Yesterday at 5:30 in the morning, outer space came one small step closer to the common man. In the predawn darkness a University of Colorado (UC) group became the first scientists outside of the National Aeronautics and Space Administration (NASA) to take direct control of a US satellite.
This satellite is the Solar Mesospheric Explorer (SME) which was put into a near perfect orbit Oct. 6 and will be studying the dynamics of the ozone layer which extends from 20 to 50 miles overhead and protects Earth's surface from ultraviolet radiation.
Not only is SME the first to be controlled by non-NASA personnel, but may prove to be the prototype for the low-cost space missions required in an era of fiscal conservatism.
The atmosphere within the drab gray industrial building where SME Mission Control is located was jubilant as the tracking stations reported their satellite had achieved a near perfect orbit and telemetry from the satellite itself showed all the instruments on board working correctly.
The control room looks a bit homely and cobbled together when compared with the sophisticated operations at the large NASA centers. Its five computer screens are set into a shallow plywood "U". Its telephone receivers sit in crudely hollowed-out plastic foam cubes. But behind this modest exterior lies some innovative control techniques which have caught the eye of NASA and the Department of Defense.
"We are the first to use color to indicate the condition of various signals," says Elaine R. Hansen, mission director. Using a sophisticated computer program , the condition of the various spacecraft systems are displayed in green if they are within normal operating limits, yellow if the readings are marginal, and red if something is wrong. "We couldn't expect students to spend hours staring intently at columns of numbers and be so immersed in the project to know all the ranges," she explains.
The satellite will be run by a staff of 6 faculty and 14 students. For the students it is a job without academic credit like mowing lawns or working in the library. "I've had a number of nice jobs, things that look good on a resume, but I've never been involved with anything as exciting and interesting at this," says one of the undergraduate controllers, Jafar Nabkel. "For the first time I can really see where what I am learning can be put to use," continues the computer science student.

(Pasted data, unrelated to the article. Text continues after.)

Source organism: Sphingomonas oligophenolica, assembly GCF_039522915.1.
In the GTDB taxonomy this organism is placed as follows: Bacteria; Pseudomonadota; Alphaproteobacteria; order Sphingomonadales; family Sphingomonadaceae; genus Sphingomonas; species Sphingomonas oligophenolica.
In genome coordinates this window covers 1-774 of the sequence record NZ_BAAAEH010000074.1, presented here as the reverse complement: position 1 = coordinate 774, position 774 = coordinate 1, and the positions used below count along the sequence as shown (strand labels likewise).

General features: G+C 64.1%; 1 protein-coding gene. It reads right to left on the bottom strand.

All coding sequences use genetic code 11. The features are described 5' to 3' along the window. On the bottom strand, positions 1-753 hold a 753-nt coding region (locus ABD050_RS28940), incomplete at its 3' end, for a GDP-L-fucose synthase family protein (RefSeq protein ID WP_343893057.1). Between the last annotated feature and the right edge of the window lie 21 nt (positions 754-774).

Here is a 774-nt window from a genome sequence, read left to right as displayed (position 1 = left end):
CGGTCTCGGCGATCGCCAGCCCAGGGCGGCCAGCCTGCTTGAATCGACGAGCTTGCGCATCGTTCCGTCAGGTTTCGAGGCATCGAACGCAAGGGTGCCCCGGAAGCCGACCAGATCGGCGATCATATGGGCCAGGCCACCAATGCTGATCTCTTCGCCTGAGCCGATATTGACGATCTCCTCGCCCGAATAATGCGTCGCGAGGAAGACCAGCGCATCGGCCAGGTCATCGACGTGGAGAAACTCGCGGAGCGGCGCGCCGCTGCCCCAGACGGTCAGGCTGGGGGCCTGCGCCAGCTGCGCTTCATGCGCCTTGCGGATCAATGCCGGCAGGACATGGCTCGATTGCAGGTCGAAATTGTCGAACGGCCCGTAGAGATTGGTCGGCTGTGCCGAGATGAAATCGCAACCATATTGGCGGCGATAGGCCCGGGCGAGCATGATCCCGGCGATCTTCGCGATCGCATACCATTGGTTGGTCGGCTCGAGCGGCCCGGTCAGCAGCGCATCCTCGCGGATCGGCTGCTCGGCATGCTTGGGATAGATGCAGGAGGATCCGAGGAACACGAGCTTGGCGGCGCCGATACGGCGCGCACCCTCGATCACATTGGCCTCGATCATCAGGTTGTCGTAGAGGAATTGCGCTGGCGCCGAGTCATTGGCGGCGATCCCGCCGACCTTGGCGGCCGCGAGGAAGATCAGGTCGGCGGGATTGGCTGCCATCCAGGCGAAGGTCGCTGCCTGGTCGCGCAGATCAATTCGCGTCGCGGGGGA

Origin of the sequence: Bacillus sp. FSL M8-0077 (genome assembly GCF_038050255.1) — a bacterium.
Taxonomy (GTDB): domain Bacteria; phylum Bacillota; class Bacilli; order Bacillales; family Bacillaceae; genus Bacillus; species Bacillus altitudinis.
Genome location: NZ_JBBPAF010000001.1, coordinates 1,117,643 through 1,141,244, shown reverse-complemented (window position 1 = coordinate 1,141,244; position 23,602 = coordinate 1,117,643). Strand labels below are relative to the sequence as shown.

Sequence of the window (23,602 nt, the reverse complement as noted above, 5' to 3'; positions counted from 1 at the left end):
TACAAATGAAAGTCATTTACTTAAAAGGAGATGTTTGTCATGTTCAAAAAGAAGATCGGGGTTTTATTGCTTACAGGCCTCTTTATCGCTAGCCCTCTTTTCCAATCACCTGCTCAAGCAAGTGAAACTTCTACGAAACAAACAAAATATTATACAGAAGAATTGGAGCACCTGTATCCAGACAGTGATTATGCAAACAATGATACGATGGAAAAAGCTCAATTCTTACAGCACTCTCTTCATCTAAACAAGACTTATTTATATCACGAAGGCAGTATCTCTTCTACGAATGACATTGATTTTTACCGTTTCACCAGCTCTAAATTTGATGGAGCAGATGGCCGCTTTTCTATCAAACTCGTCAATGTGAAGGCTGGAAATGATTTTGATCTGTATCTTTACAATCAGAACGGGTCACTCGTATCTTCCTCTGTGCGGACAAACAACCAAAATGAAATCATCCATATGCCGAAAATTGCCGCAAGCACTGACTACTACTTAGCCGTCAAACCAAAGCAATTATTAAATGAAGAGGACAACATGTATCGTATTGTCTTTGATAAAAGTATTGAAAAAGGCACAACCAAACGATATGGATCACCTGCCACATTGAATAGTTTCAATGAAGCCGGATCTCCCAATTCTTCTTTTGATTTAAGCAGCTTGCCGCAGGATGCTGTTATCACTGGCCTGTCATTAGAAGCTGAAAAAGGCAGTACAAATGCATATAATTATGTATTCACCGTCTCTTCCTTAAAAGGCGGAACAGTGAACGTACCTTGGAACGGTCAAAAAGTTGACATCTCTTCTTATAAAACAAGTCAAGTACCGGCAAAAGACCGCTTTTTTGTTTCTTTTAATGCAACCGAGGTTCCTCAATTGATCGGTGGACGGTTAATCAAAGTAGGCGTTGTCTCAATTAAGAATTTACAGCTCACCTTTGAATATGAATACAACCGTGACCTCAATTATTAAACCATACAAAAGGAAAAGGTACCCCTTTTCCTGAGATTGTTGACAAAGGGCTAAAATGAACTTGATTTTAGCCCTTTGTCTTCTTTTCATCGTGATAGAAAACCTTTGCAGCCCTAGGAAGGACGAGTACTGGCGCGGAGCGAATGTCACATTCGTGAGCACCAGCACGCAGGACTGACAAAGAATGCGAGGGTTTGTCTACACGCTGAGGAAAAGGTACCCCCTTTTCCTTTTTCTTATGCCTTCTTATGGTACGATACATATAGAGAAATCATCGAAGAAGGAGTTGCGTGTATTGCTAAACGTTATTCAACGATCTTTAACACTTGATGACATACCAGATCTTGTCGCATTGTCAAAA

Besides being an umparalleled learning experience for the students, their presence is an example of the bare-bones approach being used by the UC space scientists. At $17 million, it is one of the least expensive scientific payloads NASA has launched in recent years. It was the most modest of the 150 -odd proposals submitted to NASA for an ozone-monitoring Experiment.
"We defined a specific scientific problem we wanted to solve ad then determined the specific set of instruments needed to do that, and nothing more," explains Charles Barth, director of the UC's Laboratory of Atmosperic and Space Physics and head of the SME program.
The quest is to determine precisely how ozone is created and destroyed in the upper atmosphere (or mesosphere).Ozone concentrations vary dramatically on a daily and seasonal basis. Atmospheric scientists believe they know the various chemical reactions which create and destroy ozone -- an unstable molecule made up of three oxygen atoms -- but simultaneous measurements of ozone concentration , incident sunlight, temperature, pressure, water vapor, and nitrogen oxide have not been made to quantify the relative importance of various reactions. This has become particulary important in the last few years because scientists believe that manmade chemicals may be depleting this vital atmospheric shield.
In the future, this low-cost approach could be extended to the study of other planets. At NASA's Ames Research Center in Mountain View, Calif., Dr. Barth has studied the possibility of a Mars orbiter that would study one thing: water. Where is water concentrated on the Red Planet? How does it vay with season? While most planetary missions have been costing several hundred million dollars apiece, Dr. Barth says this Mars mission would cost about $78 million.
"The question is, 'does NASA want to do this? Do they want to do small things or big things?'" asked Dr. Barth, one of the pioneers in the field of planetary science.